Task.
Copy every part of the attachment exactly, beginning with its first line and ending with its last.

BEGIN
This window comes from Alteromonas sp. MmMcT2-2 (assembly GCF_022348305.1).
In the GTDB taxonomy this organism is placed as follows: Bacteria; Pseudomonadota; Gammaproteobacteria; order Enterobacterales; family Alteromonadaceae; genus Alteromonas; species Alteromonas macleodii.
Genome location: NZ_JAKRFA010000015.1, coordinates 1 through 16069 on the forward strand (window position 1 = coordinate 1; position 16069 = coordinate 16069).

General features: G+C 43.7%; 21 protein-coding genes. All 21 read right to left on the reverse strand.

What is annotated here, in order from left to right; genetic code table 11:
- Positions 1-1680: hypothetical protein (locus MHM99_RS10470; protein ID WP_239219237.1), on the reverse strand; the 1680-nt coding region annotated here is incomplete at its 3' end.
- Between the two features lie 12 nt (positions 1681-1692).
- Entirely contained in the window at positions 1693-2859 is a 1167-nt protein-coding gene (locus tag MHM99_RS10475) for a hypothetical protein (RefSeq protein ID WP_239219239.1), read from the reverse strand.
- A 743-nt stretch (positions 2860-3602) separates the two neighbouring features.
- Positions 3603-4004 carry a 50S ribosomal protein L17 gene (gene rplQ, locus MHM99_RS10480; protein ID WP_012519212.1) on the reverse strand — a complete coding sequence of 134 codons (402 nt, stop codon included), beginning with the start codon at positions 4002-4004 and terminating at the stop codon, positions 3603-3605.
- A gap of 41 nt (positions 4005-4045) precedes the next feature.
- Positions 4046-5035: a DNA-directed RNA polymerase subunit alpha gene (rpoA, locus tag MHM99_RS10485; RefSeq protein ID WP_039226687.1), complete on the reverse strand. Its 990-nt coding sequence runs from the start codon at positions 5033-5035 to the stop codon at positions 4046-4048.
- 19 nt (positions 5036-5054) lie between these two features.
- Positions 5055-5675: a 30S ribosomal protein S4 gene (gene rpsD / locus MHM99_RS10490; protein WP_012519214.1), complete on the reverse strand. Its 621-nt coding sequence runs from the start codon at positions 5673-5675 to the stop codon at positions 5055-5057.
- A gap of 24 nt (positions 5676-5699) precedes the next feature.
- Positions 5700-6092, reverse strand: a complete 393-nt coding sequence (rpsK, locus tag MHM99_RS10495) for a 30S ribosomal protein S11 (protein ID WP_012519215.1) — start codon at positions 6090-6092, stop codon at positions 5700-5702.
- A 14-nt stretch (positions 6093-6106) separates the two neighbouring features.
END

This window comes from Alteromonas sp. MmMcT2-2 (assembly GCF_022348305.1).
In the GTDB taxonomy this organism is placed as follows: Bacteria; Pseudomonadota; Gammaproteobacteria; order Enterobacterales; family Alteromonadaceae; genus Alteromonas; species Alteromonas macleodii.
Genome location: NZ_JAKRFA010000015.1, coordinates 1 through 16069 on the forward strand (window position 1 = coordinate 1; position 16069 = coordinate 16069).

General features: G+C 43.7%; 21 protein-coding genes. All 21 read right to left on the reverse strand.

What is annotated here, in order from left to right; genetic code table 11:
- Positions 1-1680: hypothetical protein (locus MHM99_RS10470; protein ID WP_239219237.1), on the reverse strand; the 1680-nt coding region annotated here is incomplete at its 3' end.
- Between the two features lie 12 nt (positions 1681-1692).
- Entirely contained in the window at positions 1693-2859 is a 1167-nt protein-coding gene (locus tag MHM99_RS10475) for a hypothetical protein (RefSeq protein ID WP_239219239.1), read from the reverse strand.
- A 743-nt stretch (positions 2860-3602) separates the two neighbouring features.
- Positions 3603-4004 carry a 50S ribosomal protein L17 gene (gene rplQ, locus MHM99_RS10480; protein ID WP_012519212.1) on the reverse strand — a complete coding sequence of 134 codons (402 nt, stop codon included), beginning with the start codon at positions 4002-4004 and terminating at the stop codon, positions 3603-3605.
- A gap of 41 nt (positions 4005-4045) precedes the next feature.
- Positions 4046-5035: a DNA-directed RNA polymerase subunit alpha gene (rpoA, locus tag MHM99_RS10485; RefSeq protein ID WP_039226687.1), complete on the reverse strand. Its 990-nt coding sequence runs from the start codon at positions 5033-5035 to the stop codon at positions 4046-4048.
- 19 nt (positions 5036-5054) lie between these two features.
- Positions 5055-5675: a 30S ribosomal protein S4 gene (gene rpsD / locus MHM99_RS10490; protein WP_012519214.1), complete on the reverse strand. Its 621-nt coding sequence runs from the start codon at positions 5673-5675 to the stop codon at positions 5055-5057.
- A gap of 24 nt (positions 5676-5699) precedes the next feature.
- Positions 5700-6092, reverse strand: a complete 393-nt coding sequence (rpsK, locus tag MHM99_RS10495) for a 30S ribosomal protein S11 (protein ID WP_012519215.1) — start codon at positions 6090-6092, stop codon at positions 5700-5702.
- A 14-nt stretch (positions 6093-6106) separates the two neighbouring features.